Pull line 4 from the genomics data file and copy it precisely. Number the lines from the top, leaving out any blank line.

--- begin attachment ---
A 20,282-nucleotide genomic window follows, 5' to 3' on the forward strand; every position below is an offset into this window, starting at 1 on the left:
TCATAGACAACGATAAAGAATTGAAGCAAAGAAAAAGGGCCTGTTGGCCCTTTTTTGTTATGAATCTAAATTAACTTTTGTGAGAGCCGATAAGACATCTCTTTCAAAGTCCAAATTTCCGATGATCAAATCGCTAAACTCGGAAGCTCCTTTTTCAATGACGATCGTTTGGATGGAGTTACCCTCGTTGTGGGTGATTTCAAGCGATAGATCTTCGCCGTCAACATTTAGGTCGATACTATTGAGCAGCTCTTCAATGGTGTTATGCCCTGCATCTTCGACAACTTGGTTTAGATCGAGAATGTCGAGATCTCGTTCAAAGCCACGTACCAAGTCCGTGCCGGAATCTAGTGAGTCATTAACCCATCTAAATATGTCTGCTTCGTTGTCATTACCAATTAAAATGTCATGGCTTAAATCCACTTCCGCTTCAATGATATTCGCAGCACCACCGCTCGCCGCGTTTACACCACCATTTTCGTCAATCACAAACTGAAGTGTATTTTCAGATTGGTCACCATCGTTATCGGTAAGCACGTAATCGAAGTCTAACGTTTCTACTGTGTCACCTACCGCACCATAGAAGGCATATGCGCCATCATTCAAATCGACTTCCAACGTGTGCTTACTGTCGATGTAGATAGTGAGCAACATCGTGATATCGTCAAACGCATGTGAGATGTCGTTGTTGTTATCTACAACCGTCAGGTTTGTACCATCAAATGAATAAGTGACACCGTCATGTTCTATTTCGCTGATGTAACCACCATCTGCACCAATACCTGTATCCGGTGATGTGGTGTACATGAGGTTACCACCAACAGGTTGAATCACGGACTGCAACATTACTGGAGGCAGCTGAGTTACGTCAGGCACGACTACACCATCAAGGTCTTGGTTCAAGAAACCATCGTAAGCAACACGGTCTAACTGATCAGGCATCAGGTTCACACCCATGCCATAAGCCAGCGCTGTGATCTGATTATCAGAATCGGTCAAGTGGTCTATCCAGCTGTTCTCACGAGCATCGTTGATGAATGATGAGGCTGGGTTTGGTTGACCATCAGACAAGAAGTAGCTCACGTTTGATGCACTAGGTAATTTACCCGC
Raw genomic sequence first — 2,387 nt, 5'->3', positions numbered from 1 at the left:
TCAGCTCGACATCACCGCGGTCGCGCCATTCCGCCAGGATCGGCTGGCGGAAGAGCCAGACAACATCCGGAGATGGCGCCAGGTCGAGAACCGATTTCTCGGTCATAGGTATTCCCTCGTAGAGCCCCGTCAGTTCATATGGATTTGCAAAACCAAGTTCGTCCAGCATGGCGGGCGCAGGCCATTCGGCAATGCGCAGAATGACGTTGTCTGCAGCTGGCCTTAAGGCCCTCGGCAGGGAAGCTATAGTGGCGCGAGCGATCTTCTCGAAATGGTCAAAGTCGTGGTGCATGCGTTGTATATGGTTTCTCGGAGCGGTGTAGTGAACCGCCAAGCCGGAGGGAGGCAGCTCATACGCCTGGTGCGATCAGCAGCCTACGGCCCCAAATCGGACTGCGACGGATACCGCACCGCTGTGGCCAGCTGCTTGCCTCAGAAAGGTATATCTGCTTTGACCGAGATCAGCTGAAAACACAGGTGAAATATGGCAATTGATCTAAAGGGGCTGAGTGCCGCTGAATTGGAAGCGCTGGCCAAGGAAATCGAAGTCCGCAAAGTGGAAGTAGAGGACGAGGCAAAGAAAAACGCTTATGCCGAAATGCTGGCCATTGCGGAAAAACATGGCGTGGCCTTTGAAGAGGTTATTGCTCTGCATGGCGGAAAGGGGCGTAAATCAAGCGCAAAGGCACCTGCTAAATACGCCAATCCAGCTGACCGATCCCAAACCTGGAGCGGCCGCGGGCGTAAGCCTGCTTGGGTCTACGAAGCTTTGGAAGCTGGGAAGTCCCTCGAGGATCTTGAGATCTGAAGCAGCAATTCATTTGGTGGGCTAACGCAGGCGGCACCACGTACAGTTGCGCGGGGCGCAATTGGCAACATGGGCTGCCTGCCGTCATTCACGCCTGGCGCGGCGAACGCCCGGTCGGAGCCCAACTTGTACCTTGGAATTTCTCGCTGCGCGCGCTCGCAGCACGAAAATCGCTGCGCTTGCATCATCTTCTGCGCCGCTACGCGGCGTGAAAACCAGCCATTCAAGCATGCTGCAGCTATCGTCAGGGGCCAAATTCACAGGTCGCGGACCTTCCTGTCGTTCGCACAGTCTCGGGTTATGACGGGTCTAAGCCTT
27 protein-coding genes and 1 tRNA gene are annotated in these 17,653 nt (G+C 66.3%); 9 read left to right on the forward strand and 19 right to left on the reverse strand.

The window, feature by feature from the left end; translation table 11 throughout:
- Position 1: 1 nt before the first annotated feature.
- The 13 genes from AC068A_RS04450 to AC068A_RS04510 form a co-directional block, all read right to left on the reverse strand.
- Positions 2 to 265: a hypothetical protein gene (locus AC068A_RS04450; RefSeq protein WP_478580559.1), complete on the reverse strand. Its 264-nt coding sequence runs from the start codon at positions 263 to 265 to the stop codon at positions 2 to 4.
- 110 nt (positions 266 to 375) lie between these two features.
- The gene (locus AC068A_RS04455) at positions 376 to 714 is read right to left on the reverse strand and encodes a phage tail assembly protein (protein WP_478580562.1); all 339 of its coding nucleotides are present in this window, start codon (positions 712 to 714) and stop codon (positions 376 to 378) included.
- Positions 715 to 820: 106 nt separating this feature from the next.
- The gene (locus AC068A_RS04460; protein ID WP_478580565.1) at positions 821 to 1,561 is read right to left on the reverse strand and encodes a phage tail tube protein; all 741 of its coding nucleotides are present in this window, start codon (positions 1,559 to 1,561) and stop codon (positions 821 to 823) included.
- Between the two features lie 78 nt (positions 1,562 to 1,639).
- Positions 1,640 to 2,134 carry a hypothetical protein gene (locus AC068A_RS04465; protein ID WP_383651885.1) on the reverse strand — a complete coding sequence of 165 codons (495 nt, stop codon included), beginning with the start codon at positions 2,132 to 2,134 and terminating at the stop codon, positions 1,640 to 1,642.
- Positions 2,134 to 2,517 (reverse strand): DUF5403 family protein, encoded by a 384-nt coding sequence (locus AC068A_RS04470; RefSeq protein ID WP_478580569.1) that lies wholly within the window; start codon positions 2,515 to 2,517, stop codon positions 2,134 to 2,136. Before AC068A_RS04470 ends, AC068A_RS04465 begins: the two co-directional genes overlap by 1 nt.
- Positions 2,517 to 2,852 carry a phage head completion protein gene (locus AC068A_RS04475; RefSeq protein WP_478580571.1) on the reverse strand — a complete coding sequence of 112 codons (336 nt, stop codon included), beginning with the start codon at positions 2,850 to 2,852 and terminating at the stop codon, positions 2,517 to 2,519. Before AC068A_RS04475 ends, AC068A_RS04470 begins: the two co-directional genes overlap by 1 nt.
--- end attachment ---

TCAGCTCGACATCACCGCGGTCGCGCCATTCCGCCAGGATCGGCTGGCGGAAGAGCCAGACAACATCCGGAGATGGCGCCAGGTCGAGAACCGATTTCTCGGTCATAGGTATTCCCTCGTAGAGCCCCGTCAGTTCATATGGATTTGCAAAACCAAGTTCGTCCAGCATGGCGGGCGCAGGCCATTCGGCAATGCGCAGAATGACGTTGTCTGCAGCTGGCCTTAAGGCCCTCGGCAGGGAAGCTATAGTGGCGCGAGCGATCTTCTCGAAATGGTCAAAGTCGTGGTGCATGCGTTGTATATGGTTTCTCGGAGCGGTGTAGTGAACCGCCAAGCCGGAGGGAGGCAGCTCATACGCCTGGTGCGATCAGCAGCCTACGGCCCCAAATCGGACTGCGACGGATACCGCACCGCTGTGGCCAGCTGCTTGCCTCAGAAAGGTATATCTGCTTTGACCGAGATCAGCTGAAAACACAGGTGAAATATGGCAATTGATCTAAAGGGGCTGAGTGCCGCTGAATTGGAAGCGCTGGCCAAGGAAATCGAAGTCCGCAAAGTGGAAGTAGAGGACGAGGCAAAGAAAAACGCTTATGCCGAAATGCTGGCCATTGCGGAAAAACATGGCGTGGCCTTTGAAGAGGTTATTGCTCTGCATGGCGGAAAGGGGCGTAAATCAAGCGCAAAGGCACCTGCTAAATACGCCAATCCAGCTGACCGATCCCAAACCTGGAGCGGCCGCGGGCGTAAGCCTGCTTGGGTCTACGAAGCTTTGGAAGCTGGGAAGTCCCTCGAGGATCTTGAGATCTGAAGCAGCAATTCATTTGGTGGGCTAACGCAGGCGGCACCACGTACAGTTGCGCGGGGCGCAATTGGCAACATGGGCTGCCTGCCGTCATTCACGCCTGGCGCGGCGAACGCCCGGTCGGAGCCCAACTTGTACCTTGGAATTTCTCGCTGCGCGCGCTCGCAGCACGAAAATCGCTGCGCTTGCATCATCTTCTGCGCCGCTACGCGGCGTGAAAACCAGCCATTCAAGCATGCTGCAGCTATCGTCAGGGGCCAAATTCACAGGTCGCGGACCTTCCTGTCGTTCGCACAGTCTCGGGTTATGACGGGTCTAAGCCTT